This is my first Father’s Day without a father. Robert David Wurden died last August, and the summer of 2012 was filled with difficult weeks as Dad declined and died. At the same time, the summer was filled with beautiful memories of last trips up north to visit him. My Kentucky-raised husband Mike came up to Bygland on the weekend of the Kentucky Derby and we had a betting contest and drank authentic mint juleps. My mother was an incredible caregiver, and even to the end they hoped for a miracle. Could asparagus be a cure? Dad added pureed asparagus to the small meals he was able to eat. On one of Dad’s last days, spent in the living room looking over the beautiful yard and miles of fields, we asked if he wanted us to raise the bed so that he was sitting up more. “You just want to toss me out the window,” he said. Dad to the end.
So here’s the weaving angle to this story. My parents lived in Arizona in the winter and I visited during the last winter of my dad’s life. We went to church and a cross symbol was on the front of the bulletin. This is the last time I’ll be in this church with my father, I thought, and tucked away the bulletin. In the summer, during my father’s last week, I began to weave the cross image on a small wooden box loom. It sat on the dining room table, near his bed, and I wove a few shots nearly every time I passed it. Sometimes I just sat next to him and wove, feeling inadequate, unsure of what I should be doing or saying.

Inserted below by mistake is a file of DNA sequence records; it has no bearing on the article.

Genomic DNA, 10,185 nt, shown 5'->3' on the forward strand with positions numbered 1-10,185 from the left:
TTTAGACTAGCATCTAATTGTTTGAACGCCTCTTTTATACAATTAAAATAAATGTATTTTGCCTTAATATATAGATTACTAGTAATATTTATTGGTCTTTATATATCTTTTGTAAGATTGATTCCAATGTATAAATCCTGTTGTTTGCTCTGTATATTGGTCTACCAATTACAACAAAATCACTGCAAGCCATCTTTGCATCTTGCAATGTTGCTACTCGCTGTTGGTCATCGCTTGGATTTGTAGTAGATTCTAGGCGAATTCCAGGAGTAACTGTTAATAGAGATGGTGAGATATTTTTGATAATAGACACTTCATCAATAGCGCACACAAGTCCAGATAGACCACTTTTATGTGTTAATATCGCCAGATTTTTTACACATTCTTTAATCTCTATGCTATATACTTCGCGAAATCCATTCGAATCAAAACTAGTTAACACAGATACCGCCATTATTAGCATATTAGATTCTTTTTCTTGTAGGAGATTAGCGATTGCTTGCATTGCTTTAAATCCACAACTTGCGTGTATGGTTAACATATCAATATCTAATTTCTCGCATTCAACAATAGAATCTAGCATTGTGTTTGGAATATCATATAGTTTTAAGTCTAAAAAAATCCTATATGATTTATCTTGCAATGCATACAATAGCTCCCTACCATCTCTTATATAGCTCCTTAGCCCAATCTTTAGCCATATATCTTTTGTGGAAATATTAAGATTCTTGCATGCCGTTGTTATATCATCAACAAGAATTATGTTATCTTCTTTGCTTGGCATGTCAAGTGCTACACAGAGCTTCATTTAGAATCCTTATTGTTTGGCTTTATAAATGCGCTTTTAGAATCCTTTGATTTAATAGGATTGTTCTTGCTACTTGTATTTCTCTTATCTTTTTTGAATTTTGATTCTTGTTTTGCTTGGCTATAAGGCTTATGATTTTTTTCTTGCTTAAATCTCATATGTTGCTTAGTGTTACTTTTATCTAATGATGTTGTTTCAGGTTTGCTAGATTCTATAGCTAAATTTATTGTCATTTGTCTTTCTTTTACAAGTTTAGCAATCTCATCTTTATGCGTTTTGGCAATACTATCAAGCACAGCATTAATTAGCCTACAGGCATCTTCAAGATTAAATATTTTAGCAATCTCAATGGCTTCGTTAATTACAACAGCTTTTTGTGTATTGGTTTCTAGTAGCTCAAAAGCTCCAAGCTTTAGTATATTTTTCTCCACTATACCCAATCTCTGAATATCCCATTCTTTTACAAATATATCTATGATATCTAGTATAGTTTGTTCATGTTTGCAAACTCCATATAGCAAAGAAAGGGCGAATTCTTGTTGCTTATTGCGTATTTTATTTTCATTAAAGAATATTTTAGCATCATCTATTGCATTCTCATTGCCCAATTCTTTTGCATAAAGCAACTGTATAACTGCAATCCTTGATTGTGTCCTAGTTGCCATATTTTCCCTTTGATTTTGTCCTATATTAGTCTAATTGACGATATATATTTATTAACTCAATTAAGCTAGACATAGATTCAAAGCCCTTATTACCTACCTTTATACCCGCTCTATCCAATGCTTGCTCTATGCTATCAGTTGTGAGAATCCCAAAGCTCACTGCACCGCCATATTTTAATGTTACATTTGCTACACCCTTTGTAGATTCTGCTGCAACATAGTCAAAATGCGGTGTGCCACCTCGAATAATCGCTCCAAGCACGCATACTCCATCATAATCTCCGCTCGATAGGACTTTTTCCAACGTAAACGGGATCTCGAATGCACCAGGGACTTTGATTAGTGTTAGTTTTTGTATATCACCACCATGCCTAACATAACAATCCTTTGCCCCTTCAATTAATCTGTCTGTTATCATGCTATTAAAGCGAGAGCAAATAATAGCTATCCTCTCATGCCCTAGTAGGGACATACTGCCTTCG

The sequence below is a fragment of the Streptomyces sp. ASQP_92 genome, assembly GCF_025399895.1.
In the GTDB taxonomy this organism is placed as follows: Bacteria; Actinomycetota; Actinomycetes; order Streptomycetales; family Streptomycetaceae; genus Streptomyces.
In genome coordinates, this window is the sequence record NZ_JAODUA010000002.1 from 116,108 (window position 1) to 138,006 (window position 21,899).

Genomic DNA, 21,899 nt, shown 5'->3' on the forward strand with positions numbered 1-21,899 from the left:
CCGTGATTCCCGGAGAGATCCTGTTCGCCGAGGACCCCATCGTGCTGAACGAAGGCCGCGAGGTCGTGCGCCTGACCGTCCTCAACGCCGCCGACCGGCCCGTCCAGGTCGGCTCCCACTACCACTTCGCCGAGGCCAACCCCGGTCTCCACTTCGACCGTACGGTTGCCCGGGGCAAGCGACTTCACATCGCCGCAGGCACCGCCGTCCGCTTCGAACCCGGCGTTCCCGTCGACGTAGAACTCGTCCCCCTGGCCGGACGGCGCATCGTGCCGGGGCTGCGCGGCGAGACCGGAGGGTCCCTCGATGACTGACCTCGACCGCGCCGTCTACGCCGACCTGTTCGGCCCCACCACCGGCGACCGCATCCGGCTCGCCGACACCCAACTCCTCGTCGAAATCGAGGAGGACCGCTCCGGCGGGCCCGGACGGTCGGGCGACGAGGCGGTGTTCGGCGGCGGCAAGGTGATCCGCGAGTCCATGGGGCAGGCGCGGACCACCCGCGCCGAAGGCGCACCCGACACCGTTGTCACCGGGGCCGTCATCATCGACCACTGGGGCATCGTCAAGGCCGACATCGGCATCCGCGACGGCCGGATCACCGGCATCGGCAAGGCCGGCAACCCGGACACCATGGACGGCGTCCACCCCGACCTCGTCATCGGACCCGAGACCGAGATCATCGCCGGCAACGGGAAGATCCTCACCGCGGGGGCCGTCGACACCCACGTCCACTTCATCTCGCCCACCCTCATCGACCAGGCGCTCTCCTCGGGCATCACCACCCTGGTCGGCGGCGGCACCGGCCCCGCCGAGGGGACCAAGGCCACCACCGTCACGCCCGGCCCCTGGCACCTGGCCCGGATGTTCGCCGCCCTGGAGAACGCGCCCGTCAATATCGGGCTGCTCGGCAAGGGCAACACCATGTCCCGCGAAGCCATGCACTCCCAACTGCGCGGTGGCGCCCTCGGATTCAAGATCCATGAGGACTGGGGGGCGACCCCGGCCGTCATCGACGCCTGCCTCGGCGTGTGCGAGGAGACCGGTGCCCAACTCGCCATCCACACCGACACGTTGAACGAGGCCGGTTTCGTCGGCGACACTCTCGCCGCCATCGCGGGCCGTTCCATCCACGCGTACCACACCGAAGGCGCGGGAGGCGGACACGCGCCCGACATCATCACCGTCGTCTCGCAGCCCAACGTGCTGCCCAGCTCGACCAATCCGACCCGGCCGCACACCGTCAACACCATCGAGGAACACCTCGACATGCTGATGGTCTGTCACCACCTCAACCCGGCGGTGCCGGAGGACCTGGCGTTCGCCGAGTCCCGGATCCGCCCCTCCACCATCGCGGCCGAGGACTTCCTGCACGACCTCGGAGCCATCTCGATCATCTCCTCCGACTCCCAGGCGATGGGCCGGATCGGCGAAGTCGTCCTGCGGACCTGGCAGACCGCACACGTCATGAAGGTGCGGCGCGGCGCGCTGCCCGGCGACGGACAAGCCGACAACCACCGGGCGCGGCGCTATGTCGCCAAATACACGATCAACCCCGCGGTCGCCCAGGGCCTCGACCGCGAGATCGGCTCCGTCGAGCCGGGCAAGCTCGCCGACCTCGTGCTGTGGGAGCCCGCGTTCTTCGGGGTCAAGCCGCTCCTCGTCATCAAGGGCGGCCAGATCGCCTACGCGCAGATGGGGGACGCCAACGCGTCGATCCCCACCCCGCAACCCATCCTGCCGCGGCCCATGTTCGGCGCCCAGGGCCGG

When I returned home after the funeral, I had a partially-finished weaving (and a kitten).
The piece is now finished and mounted; the weaving is 4 inches square and the mounted size is 6 inches square. I will give it to the lovely pastor of Bygland Lutheran Church the next time I visit my mother. Pastor Karen Young Trenne was a tremendous comfort to my father and to the rest of our family.
Happy Father’s Day, Dad! I miss you. Robbie